Author: Brooks C. Mendell
“Happy birthday!” said the spectral dame in a form-fitting doctor’s gown standing at my door one hundred years ago. “This is a milestone for you.”
“More like a millstone,” I said, leaning on my staff.
“Feeling weighed down?”
“I feel ready to feed worms. I can’t catch my breath,” I said. “But no one listens to raspy prayers from withered souls.”
“Not so,” said my visitor. “I’ve brought you a rejuvenating gift.”
“Birthday apples!” I said, taking the basket piled high in sparkling Granny Smiths and Gravensteins. Then I paused. “The price?”
“Nothing unusual. It’s the standard agreement” she said. “Enjoy a century without physical torment, and collections are a lifetime away.”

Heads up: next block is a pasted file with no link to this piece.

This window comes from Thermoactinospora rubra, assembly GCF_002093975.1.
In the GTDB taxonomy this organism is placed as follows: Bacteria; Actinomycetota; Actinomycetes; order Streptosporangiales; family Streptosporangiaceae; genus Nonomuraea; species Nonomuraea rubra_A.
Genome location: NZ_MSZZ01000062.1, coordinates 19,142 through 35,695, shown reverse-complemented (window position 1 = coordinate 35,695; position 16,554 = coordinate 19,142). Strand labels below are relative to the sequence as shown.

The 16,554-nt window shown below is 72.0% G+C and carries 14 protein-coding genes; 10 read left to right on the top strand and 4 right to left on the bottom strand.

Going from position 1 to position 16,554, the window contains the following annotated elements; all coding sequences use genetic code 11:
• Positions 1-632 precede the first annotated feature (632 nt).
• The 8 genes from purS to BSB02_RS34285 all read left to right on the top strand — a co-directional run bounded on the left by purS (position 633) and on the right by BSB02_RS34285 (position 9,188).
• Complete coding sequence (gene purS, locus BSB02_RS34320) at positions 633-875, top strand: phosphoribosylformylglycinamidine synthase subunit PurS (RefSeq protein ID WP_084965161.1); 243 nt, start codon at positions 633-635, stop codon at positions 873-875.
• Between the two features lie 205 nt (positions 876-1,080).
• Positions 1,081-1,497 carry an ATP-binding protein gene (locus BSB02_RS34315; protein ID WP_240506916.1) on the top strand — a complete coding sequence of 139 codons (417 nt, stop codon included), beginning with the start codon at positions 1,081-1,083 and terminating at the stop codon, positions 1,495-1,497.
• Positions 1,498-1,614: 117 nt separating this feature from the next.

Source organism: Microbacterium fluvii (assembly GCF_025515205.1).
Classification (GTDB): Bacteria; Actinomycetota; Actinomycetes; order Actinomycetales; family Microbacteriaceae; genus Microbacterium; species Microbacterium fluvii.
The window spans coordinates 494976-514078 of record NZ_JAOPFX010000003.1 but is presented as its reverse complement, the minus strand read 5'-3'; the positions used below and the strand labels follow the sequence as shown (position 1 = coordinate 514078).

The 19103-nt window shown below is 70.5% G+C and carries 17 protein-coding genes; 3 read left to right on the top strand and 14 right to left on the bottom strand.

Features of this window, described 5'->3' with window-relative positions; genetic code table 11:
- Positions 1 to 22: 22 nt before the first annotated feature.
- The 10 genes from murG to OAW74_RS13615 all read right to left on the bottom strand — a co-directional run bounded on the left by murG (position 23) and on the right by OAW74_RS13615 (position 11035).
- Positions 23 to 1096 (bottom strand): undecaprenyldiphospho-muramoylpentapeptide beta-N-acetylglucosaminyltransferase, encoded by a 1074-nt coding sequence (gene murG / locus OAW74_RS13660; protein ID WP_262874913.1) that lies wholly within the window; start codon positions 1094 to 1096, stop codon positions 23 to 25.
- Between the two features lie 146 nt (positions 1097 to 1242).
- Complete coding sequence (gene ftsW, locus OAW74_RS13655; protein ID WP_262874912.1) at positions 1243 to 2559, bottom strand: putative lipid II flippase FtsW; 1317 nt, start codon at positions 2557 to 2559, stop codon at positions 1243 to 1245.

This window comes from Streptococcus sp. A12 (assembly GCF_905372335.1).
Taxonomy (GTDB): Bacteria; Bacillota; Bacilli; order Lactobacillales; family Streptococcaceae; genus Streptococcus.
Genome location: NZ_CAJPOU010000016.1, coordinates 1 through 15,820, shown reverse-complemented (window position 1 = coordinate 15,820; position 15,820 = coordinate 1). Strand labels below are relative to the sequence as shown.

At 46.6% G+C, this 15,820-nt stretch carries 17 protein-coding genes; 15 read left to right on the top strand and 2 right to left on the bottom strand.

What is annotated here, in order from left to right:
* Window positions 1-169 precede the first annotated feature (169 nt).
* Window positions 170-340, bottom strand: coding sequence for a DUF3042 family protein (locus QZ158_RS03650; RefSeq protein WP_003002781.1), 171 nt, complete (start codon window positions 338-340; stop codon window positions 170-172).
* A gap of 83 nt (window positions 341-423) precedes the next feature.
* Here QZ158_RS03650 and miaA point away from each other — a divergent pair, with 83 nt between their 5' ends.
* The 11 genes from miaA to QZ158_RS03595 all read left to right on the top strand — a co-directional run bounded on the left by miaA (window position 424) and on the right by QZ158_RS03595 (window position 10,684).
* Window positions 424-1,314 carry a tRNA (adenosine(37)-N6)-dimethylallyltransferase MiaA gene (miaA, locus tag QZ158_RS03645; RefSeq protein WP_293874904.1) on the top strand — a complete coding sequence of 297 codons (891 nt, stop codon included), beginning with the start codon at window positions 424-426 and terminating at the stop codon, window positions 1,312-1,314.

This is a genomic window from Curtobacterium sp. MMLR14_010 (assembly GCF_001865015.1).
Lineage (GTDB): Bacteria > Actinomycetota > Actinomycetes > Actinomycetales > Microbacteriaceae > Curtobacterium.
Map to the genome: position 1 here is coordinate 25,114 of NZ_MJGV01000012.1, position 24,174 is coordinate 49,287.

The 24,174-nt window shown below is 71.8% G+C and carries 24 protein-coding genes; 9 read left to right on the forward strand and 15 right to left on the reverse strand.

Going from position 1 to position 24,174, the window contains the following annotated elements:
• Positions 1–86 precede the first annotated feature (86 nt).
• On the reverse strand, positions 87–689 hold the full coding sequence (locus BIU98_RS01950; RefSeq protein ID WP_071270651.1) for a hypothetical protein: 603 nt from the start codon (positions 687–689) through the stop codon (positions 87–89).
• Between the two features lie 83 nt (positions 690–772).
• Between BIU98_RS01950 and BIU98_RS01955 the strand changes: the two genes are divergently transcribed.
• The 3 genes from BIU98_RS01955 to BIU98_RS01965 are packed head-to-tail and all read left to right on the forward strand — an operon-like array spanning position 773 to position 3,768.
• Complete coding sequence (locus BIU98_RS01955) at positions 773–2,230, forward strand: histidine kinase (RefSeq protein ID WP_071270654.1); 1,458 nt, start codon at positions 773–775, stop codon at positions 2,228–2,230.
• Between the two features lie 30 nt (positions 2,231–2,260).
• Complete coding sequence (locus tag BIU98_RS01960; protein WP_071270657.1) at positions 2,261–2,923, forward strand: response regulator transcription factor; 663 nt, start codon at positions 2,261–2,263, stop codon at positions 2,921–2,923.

Who worries about the future when rapture awaits? “Agreed. Now, I’ll get these to the cellar.”
“Don’t bother,” she said. “These won’t spoil.”
“And remember,” she added, turning away. “Just one per year!”
Since that day, my birthdays became gleeful ceremonies rather than morbid memories. I’d uncover the basket and select an apple before sitting by the fire to eat it, core and all.
Today, I am an age that best remains unspoken. While others say old age isn’t for sissies, I did not get that message. Each year, I feel and look younger. Today, I seem 21, ready and legal for my first taste of the King’s wine! Anything else is spinning yarn.
This year, having eaten the final apple, I feel anxious. The empty basket sits on the table. Did someone knock on the door?
“Happy Birthday!” says a hideous hag wrapped in a soiled, doctor’s coat. “I’ve come to get my basket,” she growls. “And you.”